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Steve Ballmer’s ‘failure’ illustrated in a single chart


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#46 Enron

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Posted 28 August 2013 - 11:49

You mean to tell me more smartphones are sold than PCs and that this is all Windows 8's fault?!

 

I get it. Windows 8 is so bad that people run far away from their PC and realize they still need some kind of computer, so they get a smartphone instead.




#47 Mr Nom Nom's

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Posted 28 August 2013 - 15:13

Were that true, then Apple's laptop and desktop sales should be skyrocketing.

 

Of course, they aren't, are they?  No...people are moving to more mobile and portable devices: tablets and smartphones.  I am sure it is easier to place blame on Microsoft though than look at the bigger picture.  Laptops and desktops have been "good enough" for a while and have not inspired people to upgrade.  That alone will cause PC sales to drop.

 

You're assuming that you can just drop in a Mac and replace what you have with minimum drama which simply isn't the case.



#48 Sandor

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Posted 28 August 2013 - 15:22

And once again Windows 8 is the root cause of Microsoft's downfall, the MS fanboy defense patrol and apologists will certainly deny this but worldwide statistics prove it. The Windows 8 adoption rate has been a disaster, not to mention the lackluster WP platform which barely took off after 3 years. Microsoft cannot simply compete with Apple, they will only fail by doing so. Ballmer shot himself in the foot when he alienated the whole PC with all this unwanted touchscreen garbage which the average joe considers to be cumbersome, inappropriate, meaningless and totally fugly on a traditional PC.

top comedy.

 

You know Win8 will pass OSX usage any day now right? Less than a year after release?

 

You'll find WP8 doing rather well in a lot of countries around the world too. It's not an overnight thing to just become top dog.



#49 adrynalyne

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Posted 28 August 2013 - 15:58

You're assuming that you can just drop in a Mac and replace what you have with minimum drama which simply isn't the case.

Not really.

 

As I mentioned before, most consumers upgrade due to need, not want of a new OS.  So, if they must upgrade, and Windows 8 is their choice, and they hate it...OS X is the logical answer.

If they don't choose OS X (and sales make that clear), then the answer must logically fall upon the lack of need to upgrade (vs. Windows 8 being the cause).



#50 LaP

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Posted 28 August 2013 - 16:11

lol at making a separate line for consumer vs corporate pcs.

 

Why lol ???

 

Corporate and consumer are 2 very very different beasts.



#51 LaP

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Posted 28 August 2013 - 16:16

I agree with that. I also agree that you probably should separate them. But I think it's more important to see consumer Windows licenses vs. Corporate Windows licenses vs OEM licenses as opposed to PC sales.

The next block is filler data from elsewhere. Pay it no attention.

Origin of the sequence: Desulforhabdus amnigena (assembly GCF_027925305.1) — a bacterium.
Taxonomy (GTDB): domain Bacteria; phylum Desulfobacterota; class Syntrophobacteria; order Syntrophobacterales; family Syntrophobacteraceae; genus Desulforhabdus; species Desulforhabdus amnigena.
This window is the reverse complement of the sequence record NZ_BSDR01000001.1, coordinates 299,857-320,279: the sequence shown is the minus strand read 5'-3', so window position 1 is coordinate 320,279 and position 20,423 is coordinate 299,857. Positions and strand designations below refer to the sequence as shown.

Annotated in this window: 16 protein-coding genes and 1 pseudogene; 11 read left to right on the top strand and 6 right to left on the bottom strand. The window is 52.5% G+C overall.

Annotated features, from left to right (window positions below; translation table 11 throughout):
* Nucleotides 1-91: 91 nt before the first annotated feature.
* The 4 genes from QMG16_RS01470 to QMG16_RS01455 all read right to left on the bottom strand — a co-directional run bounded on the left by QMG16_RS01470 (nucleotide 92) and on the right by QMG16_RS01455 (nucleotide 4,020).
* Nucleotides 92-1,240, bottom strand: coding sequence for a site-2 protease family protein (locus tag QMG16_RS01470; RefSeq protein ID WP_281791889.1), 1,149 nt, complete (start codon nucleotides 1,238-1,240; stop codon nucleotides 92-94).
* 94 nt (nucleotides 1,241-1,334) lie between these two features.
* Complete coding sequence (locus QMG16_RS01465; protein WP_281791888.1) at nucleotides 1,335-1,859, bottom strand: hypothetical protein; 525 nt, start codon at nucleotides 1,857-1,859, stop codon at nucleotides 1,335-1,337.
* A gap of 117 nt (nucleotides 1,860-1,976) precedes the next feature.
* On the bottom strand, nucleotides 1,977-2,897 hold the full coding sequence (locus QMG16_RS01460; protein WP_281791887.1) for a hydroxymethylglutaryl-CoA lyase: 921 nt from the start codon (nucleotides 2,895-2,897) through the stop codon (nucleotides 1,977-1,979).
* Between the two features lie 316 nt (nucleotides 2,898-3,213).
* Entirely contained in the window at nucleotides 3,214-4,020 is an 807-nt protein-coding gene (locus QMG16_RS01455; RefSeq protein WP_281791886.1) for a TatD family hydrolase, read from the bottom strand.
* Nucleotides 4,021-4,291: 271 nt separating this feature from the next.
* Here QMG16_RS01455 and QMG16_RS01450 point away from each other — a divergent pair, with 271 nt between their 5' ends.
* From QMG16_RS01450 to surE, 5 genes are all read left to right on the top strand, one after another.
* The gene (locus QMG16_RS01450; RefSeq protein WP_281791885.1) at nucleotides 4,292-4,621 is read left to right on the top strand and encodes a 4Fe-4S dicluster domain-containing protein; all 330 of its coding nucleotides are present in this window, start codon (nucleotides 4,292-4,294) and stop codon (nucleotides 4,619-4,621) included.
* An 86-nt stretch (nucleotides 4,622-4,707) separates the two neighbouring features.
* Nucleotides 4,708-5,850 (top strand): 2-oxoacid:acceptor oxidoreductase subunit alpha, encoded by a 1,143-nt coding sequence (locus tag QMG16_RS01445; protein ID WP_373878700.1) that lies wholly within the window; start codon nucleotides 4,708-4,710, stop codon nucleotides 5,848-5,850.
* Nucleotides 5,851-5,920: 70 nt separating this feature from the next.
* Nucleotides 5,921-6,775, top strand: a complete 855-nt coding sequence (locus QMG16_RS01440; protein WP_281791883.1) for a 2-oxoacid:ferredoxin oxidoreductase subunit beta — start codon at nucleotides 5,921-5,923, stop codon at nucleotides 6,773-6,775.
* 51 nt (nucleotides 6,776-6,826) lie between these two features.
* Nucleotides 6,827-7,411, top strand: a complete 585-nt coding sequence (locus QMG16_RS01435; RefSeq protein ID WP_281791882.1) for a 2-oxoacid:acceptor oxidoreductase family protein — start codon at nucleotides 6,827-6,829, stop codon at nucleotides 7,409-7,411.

Yeah you are right they should separate the licenses instead of the hardware.

 

I've seen many nany many times a computer in the corporate world having a windows 7 license but having XP or even linux installed on it. I've never ever seen a blackberry or windows phone with android on it ;)



#52 LaP

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Posted 28 August 2013 - 16:26

I think you are exactly right. Windows has gotten too reliable. If it's working, and working fine, people don't see a need to upgrade.

 

So basically Gates strategy to make Windows 9x bad was a good one ;)

 

it's a joke



#53 jake1eye

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Posted 28 August 2013 - 16:35

I like the Surface Pro it a well design piece of hardware, but I still went out

and bought an Nexus 7 with android because I hate Windows 8 that much.



#54 +warwagon

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Posted 28 August 2013 - 16:43

I agree, Windows 8 has been a disaster for Microsoft.

 

Whether or not the the bad press of Windows 8 has been spread by people who have used it or people who haven't , the bad press is there. I was at a customers house a few days ago and she was talking about a new computer, she asked about windows 8, she said "I've heard such horrible things about it, everyone hates it". Now the MS fanboys can deny the bad press is out there, but I can tell you first hand (as someone who deals with the average person) I hear this every time the word "Windows 8" is mentioned.

 

Then I got a call from an older couple who got a new computer with windows 8, they called me because they were "Sooooo confused", they said "we are about ready to take this computer back".

 

Then the neighbor kid who is in 8th grade talked to me about Windows 8, he said, i'm glad I already had a computer with windows 8 because they just got windows 8 at the school and EVERYONE is struggling. They are all so confused.